I hadn't actually been following Phyllis Schlafly's pronouncements on the National Women's Conference since last August. Then, her newsletter warned "God-fearing, pro-family women" that the meeting in Houston this weekend will be full of "Libs and Lesbians, Frauds and Follies," trying to promote "witchcraft," among other things.

So it is only recently that I heard the author of "The Power of the Positive Woman" issuing her negative notice that Houston will mark the end of the women's movement.

Well, admittedly people have been writing premature obituaries on the womens movement since its beginning. But this one is getting some credence, especially among those people who would mourn for it with all the sincerity of Howard Hughes' heirs.

But the women's movement is not something that you can end as if it were a novel. It's a catchall term for a vast social change: the "movement" of women from one dominant life pattern into many.

The most obvious "movement" has been into the work force. The changes in the family style and life-cycle plans of American women have simply become a fait accompli. It is, for example, already true that the average American woman works outside the home for 25 years of her adulthood. It is already true that half the women with children under the age of 18 are employed. It is already true that we have more two-parent working families in America than families where only the father is a breadwinner.

If 40 per cent of the American work force disappeared from their jobs following the conference in Houston, that would indeed be the work of witch-craft.

But the women's movement is at another kind of turning point. The issue isn't whether women will spend their entire adult lives in the kitchen. The issue for homemakers is whether their job can be made secure enough so that women who can afford to choose it will dare to. The issue for employed women is whether they will end up as "liberated" as the unliberated Russian women.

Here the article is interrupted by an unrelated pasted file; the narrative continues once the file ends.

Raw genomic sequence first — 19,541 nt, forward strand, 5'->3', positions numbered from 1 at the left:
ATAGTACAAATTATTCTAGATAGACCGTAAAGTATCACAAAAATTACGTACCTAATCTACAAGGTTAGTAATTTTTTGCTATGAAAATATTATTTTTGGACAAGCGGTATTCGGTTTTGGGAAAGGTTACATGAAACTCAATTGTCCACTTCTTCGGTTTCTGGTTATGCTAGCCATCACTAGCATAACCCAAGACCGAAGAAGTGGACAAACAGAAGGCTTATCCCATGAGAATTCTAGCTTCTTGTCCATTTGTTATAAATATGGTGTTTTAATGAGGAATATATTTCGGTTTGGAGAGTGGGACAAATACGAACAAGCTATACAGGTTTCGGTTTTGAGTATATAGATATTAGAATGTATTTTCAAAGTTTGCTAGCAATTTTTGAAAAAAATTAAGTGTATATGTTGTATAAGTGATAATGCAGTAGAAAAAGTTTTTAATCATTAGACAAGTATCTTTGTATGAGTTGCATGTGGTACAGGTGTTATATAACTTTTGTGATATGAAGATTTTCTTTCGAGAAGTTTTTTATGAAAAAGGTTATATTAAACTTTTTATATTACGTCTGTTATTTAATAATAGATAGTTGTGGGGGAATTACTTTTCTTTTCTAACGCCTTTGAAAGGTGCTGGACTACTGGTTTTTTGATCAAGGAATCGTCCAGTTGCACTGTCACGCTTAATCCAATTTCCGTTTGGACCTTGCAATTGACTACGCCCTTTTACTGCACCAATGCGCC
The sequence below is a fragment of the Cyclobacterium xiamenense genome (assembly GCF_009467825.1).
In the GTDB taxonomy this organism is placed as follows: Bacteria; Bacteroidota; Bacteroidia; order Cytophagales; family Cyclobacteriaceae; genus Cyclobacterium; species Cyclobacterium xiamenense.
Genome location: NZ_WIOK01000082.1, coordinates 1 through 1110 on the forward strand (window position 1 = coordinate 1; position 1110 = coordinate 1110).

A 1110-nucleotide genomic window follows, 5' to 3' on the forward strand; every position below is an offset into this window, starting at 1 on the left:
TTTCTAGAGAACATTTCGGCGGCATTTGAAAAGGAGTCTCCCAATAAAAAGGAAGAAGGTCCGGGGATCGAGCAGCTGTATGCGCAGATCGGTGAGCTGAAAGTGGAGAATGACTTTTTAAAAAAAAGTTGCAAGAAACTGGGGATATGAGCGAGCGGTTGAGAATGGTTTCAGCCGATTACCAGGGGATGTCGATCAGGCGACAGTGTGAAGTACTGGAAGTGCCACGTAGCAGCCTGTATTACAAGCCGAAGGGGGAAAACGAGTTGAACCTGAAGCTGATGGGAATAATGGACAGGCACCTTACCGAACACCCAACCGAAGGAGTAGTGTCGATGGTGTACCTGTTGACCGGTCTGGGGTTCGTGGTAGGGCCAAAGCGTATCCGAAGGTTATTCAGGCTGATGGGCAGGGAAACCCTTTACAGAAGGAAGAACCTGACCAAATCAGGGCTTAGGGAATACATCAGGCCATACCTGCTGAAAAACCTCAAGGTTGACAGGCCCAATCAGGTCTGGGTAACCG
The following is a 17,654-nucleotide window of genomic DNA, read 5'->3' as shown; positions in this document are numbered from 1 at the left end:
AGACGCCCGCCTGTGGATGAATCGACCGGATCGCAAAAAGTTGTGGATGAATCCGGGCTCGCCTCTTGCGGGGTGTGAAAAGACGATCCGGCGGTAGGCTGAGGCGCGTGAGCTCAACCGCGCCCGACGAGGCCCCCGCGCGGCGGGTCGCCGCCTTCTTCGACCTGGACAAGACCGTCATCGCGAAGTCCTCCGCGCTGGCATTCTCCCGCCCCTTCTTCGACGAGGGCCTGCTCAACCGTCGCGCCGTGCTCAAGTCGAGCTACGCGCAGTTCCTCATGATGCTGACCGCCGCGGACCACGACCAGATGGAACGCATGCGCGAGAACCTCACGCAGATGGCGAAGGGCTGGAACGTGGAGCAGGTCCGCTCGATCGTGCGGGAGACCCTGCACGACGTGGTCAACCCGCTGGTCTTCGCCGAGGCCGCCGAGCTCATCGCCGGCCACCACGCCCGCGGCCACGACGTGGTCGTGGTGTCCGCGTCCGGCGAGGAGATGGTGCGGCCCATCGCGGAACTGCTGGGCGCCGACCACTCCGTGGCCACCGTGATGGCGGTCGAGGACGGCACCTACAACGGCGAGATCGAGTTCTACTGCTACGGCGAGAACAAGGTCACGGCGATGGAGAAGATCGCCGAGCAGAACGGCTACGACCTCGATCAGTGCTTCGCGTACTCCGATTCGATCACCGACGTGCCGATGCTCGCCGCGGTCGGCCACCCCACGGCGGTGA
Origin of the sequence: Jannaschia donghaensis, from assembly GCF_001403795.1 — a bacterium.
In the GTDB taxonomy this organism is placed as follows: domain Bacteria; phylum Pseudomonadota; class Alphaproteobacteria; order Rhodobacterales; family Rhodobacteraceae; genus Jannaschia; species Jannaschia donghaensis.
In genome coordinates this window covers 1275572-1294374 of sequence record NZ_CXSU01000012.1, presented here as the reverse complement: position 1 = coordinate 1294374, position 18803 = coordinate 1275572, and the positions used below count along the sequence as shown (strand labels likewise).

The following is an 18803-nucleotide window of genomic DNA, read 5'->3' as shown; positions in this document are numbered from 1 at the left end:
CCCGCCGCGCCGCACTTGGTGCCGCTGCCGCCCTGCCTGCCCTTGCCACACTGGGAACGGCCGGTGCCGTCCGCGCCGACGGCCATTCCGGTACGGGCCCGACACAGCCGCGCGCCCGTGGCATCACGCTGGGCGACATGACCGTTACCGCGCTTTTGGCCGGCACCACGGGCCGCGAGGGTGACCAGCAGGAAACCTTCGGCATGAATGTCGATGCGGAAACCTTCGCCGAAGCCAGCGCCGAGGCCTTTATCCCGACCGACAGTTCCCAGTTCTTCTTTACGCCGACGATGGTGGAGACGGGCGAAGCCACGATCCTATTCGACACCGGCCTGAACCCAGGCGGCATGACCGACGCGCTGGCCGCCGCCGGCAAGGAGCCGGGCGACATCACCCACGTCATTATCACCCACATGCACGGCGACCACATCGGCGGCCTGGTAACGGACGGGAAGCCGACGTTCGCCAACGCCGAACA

In Russia, the women are free to work, all right, but at second-class pay and maintaining the major responsibility for the home. Most of the working women in this country now carry more than half the burden of home, while earning half the wages at work.

If the women's movement were to stop on a dime, right now, it would not signal a return to traditional days. It would mean another generation of employed women living the Russian model - which is cutely referred to as Juggling. It would mean another generation of homemakers whose children grow up an leave them, and then become a statistic in the Department of Labor's depressing category called Reentry women. See the Middle-Aged Women Try to Get a Job!

It might well mean yet another generation of displaced homemakers whose marriages have ended (as all do) in death or divorce - and often poverty.

In my own mind, what's at stake in Houston (without being overly dramatic about it) is the perception of political power. Everone agrees that the conference will be a symbol, a message, a test of clout. And when everyone agrees, that symbol becomes a powerful reality, especially in the minds of the male majority who meke public policy.

Political power is needed not only to pass the Equal Rights Amendment, but moreover to convince businesses that fathers and mothers need more flexible hours. To persuade the government to place a priority on enforcing equal pay for equal work. To make legislators or fall on support for some kind of naitonal child-care policy.

The conference is bound to be at least as raucous as a national political convention. Why shouldn't be it? At least one Pink Lady will confront one Radical Feminist in front of network cameras.

But if the events in Houston also convey a sense of some consensus, and momentum, a perception of political power, we will be able to move on, and to make the kind of supportive changes needed in a transitional time.